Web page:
13:50 GMT15 April 2021
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    Humanity will mark the 60th anniversary of its first foray into space next month, with over 560 people from 41 countries reaching low Earth orbit, travelling beyond low Earth orbit, or even going to the Moon since cosmonaut Yuri Gagarin’s historic 12 April, 1961 flight.

    Cardiovascular disease was is the single most common cause of death among Soviet and Russian cosmonauts, a comprehensive analysis by a group of Russian medical institutions has determined.

    The report, compiled by the Izmerov Research Institute of Occupational Health, Burnasyan Federal Medical Biophysical Centre, and Institute of Biomedical Problems was compiled using the data of 118 Soviet and Russian cosmonauts kept under observation over a period stretching between 1 January, 1960 and 31 December 2018. During this time, 37 cosmonauts passed away from a variety of causes.

    The study found that 48.65 percent of the 37 died from cardiovascular diseases, with another 27.03 percent succumbing to malignant neoplasms (cancers). Exactly 16.22 percent of deaths were the result of external causes (accidents). "Other" causes accounted for 5.41 percent of deaths, with the cause of death undetermined in one case. The median age of death is 64.4 years, accounting for all causes.

    Saturday marks the 53rd anniversary of the death of Yuri Gagarin, the first human being in space. On 27 March, 1968 Gagarin’s MiG-15 UTI crashed during a routine training flight outside Moscow, killing him and flight instructor Vladimir Seryogin. Gagarin was 34 at the time of his death.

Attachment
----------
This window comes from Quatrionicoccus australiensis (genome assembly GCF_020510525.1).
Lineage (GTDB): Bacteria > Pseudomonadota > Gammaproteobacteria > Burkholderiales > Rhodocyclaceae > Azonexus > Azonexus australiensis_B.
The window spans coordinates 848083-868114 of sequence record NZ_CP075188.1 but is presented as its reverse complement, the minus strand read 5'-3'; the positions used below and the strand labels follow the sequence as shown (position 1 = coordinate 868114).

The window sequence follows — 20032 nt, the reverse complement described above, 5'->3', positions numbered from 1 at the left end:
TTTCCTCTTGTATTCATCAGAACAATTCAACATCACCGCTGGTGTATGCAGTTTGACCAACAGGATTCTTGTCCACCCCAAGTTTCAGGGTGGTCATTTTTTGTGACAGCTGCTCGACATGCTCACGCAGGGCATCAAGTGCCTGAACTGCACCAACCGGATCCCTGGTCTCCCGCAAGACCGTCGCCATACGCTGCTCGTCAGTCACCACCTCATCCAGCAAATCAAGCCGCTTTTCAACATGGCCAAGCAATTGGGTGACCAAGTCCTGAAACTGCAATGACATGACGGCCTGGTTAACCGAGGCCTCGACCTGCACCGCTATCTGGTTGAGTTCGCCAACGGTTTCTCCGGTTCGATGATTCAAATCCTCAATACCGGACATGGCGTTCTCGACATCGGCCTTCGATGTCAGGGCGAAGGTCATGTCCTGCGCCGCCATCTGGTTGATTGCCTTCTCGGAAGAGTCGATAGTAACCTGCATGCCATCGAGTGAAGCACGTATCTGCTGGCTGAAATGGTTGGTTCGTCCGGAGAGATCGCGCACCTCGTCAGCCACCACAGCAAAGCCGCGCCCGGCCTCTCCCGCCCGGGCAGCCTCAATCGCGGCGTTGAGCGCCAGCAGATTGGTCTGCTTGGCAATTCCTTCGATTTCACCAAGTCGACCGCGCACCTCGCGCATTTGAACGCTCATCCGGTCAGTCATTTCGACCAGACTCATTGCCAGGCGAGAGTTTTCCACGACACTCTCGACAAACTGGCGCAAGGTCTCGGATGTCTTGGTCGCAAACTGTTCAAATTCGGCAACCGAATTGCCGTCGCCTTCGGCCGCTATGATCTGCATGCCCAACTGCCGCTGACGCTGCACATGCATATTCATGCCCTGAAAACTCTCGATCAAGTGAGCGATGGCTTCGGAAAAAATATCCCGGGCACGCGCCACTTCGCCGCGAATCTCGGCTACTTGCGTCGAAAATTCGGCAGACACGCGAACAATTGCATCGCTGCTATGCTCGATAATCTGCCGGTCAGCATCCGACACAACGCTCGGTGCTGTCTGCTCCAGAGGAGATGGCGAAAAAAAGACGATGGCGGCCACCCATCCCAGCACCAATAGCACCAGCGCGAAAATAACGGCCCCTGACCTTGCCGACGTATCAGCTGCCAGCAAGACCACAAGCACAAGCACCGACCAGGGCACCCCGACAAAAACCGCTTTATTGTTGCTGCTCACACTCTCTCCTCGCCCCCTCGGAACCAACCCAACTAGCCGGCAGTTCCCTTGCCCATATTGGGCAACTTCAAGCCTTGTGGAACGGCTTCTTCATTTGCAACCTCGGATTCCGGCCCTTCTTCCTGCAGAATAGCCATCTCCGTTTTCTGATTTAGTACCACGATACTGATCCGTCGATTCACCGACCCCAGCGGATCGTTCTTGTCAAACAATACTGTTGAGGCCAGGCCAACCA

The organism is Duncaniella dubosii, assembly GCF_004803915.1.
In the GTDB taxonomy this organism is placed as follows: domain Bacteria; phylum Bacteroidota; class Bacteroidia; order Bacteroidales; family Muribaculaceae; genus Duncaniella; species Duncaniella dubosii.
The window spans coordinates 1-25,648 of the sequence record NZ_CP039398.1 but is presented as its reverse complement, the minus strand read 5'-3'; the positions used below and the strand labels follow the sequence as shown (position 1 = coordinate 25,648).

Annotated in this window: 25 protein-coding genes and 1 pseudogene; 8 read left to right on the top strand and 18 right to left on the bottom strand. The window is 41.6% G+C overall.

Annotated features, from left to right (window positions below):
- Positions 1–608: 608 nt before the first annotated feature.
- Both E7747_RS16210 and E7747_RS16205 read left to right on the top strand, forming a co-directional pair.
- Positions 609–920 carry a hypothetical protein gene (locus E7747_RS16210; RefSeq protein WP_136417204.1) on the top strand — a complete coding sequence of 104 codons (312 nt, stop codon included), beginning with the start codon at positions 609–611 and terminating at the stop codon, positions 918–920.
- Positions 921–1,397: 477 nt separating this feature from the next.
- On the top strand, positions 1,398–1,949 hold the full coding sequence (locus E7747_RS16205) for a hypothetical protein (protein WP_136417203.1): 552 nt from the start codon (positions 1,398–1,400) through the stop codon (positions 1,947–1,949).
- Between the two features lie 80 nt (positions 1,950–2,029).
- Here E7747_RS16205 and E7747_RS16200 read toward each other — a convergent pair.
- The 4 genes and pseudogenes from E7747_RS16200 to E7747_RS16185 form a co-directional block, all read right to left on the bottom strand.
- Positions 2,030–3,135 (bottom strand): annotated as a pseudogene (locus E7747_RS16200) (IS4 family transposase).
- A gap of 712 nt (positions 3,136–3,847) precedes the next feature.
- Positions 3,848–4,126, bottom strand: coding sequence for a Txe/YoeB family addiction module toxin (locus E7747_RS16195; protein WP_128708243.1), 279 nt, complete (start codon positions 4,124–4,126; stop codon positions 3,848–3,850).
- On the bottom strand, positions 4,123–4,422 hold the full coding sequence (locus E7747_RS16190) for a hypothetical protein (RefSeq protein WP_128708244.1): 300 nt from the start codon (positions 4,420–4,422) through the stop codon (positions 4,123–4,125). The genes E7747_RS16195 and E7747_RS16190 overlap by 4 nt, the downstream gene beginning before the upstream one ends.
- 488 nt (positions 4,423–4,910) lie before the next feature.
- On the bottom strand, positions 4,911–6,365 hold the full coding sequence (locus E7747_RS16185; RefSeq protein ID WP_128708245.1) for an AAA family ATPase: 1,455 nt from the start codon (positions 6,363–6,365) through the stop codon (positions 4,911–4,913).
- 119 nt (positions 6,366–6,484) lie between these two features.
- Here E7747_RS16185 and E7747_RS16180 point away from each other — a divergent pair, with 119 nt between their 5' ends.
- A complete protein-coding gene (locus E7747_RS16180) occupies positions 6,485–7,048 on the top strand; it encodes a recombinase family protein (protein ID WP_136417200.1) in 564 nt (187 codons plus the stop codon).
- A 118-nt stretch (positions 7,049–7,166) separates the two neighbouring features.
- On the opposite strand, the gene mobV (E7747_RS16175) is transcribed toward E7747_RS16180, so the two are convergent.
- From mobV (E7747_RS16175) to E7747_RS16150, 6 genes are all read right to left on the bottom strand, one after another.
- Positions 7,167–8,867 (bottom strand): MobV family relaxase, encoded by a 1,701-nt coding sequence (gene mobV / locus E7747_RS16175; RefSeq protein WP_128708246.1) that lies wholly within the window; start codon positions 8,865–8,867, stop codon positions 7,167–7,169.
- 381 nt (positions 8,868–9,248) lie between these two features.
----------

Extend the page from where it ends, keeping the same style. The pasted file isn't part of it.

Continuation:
Since then, six other Soviet and Russian cosmonauts have perished in accidents, among them Vladimir Komarov, who died in 1967 when the parachute of the Soyuz 1 mission failed to open. In 1971, cosmonauts Georgy Dobrovolsky, Viktor Patsayev, and Vladislav Volkov were killed during reentry after undocking from the Salyut 1 space station. Valentin Bondarenko and Sergei Vozovikov died in accidents during training in 1961 and 1993, respectively.

    In their study, the researchers concluded that because all of the deceased cosmonauts were active during the period of the dawn of cosmonautics (meaning their flights were generally short), information to assess the impact of space flight on health in the long-term is lacking.

    The Soviet Union and Russia account for nearly 51 percent of total time spent in space, logging over 29,100 days in orbit since space flights began. Of the 34 Soviet and Russian cosmonauts who have spent 365 days or more in orbit, 24 are retired and two are deceased. The rest remain active.

    Researchers are expected to present their complete findings at the 23rd Humans in Space Symposium in Moscow between 5 and 8 April.


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